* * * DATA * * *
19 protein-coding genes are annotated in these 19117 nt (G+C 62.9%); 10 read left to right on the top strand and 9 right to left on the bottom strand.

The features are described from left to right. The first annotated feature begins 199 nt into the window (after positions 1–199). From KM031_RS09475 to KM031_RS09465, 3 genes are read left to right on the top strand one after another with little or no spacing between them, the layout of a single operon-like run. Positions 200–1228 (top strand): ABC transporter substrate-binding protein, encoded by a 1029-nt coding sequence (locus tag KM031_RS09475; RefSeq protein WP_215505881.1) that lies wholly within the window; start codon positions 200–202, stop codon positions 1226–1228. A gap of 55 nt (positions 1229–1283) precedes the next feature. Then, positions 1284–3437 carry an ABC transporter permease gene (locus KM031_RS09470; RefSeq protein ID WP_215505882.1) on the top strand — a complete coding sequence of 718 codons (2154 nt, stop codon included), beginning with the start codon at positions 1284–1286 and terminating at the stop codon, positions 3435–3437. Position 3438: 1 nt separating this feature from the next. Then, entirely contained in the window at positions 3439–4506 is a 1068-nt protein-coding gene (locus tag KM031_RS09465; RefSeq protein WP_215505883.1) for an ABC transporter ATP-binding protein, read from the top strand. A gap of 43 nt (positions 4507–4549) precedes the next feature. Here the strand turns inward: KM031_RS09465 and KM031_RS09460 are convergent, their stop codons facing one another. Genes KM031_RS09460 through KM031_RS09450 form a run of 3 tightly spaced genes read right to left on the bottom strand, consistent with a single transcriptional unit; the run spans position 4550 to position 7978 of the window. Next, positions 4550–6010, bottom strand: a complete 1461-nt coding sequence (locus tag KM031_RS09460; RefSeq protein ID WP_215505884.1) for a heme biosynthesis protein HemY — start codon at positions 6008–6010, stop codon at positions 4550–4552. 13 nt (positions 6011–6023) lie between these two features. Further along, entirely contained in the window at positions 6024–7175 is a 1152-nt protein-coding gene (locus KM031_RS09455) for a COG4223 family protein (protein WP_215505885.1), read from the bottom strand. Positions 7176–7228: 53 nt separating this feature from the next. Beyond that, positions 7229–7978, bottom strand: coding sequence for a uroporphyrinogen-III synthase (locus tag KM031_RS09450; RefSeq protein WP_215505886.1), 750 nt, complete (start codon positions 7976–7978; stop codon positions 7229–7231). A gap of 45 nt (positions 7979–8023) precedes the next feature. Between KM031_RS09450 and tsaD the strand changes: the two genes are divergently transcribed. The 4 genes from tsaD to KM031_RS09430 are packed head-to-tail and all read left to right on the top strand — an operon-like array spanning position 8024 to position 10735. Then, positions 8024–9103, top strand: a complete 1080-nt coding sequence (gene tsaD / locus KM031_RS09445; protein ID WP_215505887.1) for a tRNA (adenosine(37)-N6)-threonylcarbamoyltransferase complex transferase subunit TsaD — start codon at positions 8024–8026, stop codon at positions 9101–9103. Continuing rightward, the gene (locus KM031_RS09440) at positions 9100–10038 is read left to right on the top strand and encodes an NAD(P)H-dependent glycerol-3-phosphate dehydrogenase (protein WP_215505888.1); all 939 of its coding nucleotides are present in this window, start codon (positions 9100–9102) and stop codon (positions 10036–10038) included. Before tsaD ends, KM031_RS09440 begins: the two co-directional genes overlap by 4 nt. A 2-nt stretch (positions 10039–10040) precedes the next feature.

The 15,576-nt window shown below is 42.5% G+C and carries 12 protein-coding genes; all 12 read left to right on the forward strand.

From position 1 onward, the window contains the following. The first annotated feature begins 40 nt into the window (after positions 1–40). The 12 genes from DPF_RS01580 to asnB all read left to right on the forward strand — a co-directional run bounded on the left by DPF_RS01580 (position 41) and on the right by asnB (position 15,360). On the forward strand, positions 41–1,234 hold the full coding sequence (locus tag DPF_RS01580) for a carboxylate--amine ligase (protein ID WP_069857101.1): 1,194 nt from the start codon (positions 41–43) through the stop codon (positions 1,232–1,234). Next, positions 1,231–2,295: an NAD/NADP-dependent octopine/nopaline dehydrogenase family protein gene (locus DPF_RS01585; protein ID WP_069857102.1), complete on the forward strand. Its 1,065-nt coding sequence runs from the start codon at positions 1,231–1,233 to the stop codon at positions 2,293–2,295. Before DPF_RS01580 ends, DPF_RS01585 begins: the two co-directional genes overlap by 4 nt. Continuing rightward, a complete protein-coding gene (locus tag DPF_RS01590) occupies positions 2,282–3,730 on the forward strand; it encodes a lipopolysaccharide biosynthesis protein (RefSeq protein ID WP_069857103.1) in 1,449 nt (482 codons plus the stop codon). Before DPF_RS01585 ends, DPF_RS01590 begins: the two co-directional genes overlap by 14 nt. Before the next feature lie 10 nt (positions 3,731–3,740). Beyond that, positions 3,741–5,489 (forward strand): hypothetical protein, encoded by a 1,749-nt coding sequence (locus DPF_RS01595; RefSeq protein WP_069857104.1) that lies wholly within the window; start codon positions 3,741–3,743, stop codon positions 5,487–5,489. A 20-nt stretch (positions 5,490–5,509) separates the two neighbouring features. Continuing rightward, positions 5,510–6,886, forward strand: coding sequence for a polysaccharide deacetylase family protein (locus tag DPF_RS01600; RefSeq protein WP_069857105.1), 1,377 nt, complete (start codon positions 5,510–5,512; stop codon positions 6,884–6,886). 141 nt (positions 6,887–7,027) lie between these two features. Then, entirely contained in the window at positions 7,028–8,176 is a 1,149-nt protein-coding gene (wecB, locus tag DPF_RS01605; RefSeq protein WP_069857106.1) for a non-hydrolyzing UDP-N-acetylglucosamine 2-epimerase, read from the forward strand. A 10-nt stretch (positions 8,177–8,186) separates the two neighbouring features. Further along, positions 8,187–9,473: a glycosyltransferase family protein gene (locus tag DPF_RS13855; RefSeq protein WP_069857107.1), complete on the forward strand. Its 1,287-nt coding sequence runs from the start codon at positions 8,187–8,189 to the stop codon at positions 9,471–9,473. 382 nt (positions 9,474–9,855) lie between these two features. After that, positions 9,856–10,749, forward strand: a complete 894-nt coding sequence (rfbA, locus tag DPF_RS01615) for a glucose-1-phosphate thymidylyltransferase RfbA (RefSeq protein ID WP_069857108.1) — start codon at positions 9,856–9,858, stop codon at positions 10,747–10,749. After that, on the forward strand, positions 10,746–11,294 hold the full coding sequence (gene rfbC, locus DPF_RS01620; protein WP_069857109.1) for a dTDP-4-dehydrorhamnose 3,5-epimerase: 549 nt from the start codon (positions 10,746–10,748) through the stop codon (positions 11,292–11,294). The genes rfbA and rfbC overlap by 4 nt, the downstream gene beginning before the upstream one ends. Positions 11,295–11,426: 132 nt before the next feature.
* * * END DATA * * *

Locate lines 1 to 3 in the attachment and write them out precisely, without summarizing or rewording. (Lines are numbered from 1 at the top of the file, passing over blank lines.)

19 protein-coding genes are annotated in these 19117 nt (G+C 62.9%); 10 read left to right on the top strand and 9 right to left on the bottom strand.

The features are described from left to right. The first annotated feature begins 199 nt into the window (after positions 1–199). From KM031_RS09475 to KM031_RS09465, 3 genes are read left to right on the top strand one after another with little or no spacing between them, the layout of a single operon-like run. Positions 200–1228 (top strand): ABC transporter substrate-binding protein, encoded by a 1029-nt coding sequence (locus tag KM031_RS09475; RefSeq protein WP_215505881.1) that lies wholly within the window; start codon positions 200–202, stop codon positions 1226–1228. A gap of 55 nt (positions 1229–1283) precedes the next feature. Then, positions 1284–3437 carry an ABC transporter permease gene (locus KM031_RS09470; RefSeq protein ID WP_215505882.1) on the top strand — a complete coding sequence of 718 codons (2154 nt, stop codon included), beginning with the start codon at positions 1284–1286 and terminating at the stop codon, positions 3435–3437. Position 3438: 1 nt separating this feature from the next. Then, entirely contained in the window at positions 3439–4506 is a 1068-nt protein-coding gene (locus tag KM031_RS09465; RefSeq protein WP_215505883.1) for an ABC transporter ATP-binding protein, read from the top strand. A gap of 43 nt (positions 4507–4549) precedes the next feature. Here the strand turns inward: KM031_RS09465 and KM031_RS09460 are convergent, their stop codons facing one another. Genes KM031_RS09460 through KM031_RS09450 form a run of 3 tightly spaced genes read right to left on the bottom strand, consistent with a single transcriptional unit; the run spans position 4550 to position 7978 of the window. Next, positions 4550–6010, bottom strand: a complete 1461-nt coding sequence (locus tag KM031_RS09460; RefSeq protein ID WP_215505884.1) for a heme biosynthesis protein HemY — start codon at positions 6008–6010, stop codon at positions 4550–4552. 13 nt (positions 6011–6023) lie between these two features. Further along, entirely contained in the window at positions 6024–7175 is a 1152-nt protein-coding gene (locus KM031_RS09455) for a COG4223 family protein (protein WP_215505885.1), read from the bottom strand. Positions 7176–7228: 53 nt separating this feature from the next. Beyond that, positions 7229–7978, bottom strand: coding sequence for a uroporphyrinogen-III synthase (locus tag KM031_RS09450; RefSeq protein WP_215505886.1), 750 nt, complete (start codon positions 7976–7978; stop codon positions 7229–7231). A gap of 45 nt (positions 7979–8023) precedes the next feature. Between KM031_RS09450 and tsaD the strand changes: the two genes are divergently transcribed. The 4 genes from tsaD to KM031_RS09430 are packed head-to-tail and all read left to right on the top strand — an operon-like array spanning position 8024 to position 10735. Then, positions 8024–9103, top strand: a complete 1080-nt coding sequence (gene tsaD / locus KM031_RS09445; protein ID WP_215505887.1) for a tRNA (adenosine(37)-N6)-threonylcarbamoyltransferase complex transferase subunit TsaD — start codon at positions 8024–8026, stop codon at positions 9101–9103. Continuing rightward, the gene (locus KM031_RS09440) at positions 9100–10038 is read left to right on the top strand and encodes an NAD(P)H-dependent glycerol-3-phosphate dehydrogenase (protein WP_215505888.1); all 939 of its coding nucleotides are present in this window, start codon (positions 9100–9102) and stop codon (positions 10036–10038) included. Before tsaD ends, KM031_RS09440 begins: the two co-directional genes overlap by 4 nt. A 2-nt stretch (positions 10039–10040) precedes the next feature.

The 15,576-nt window shown below is 42.5% G+C and carries 12 protein-coding genes; all 12 read left to right on the forward strand.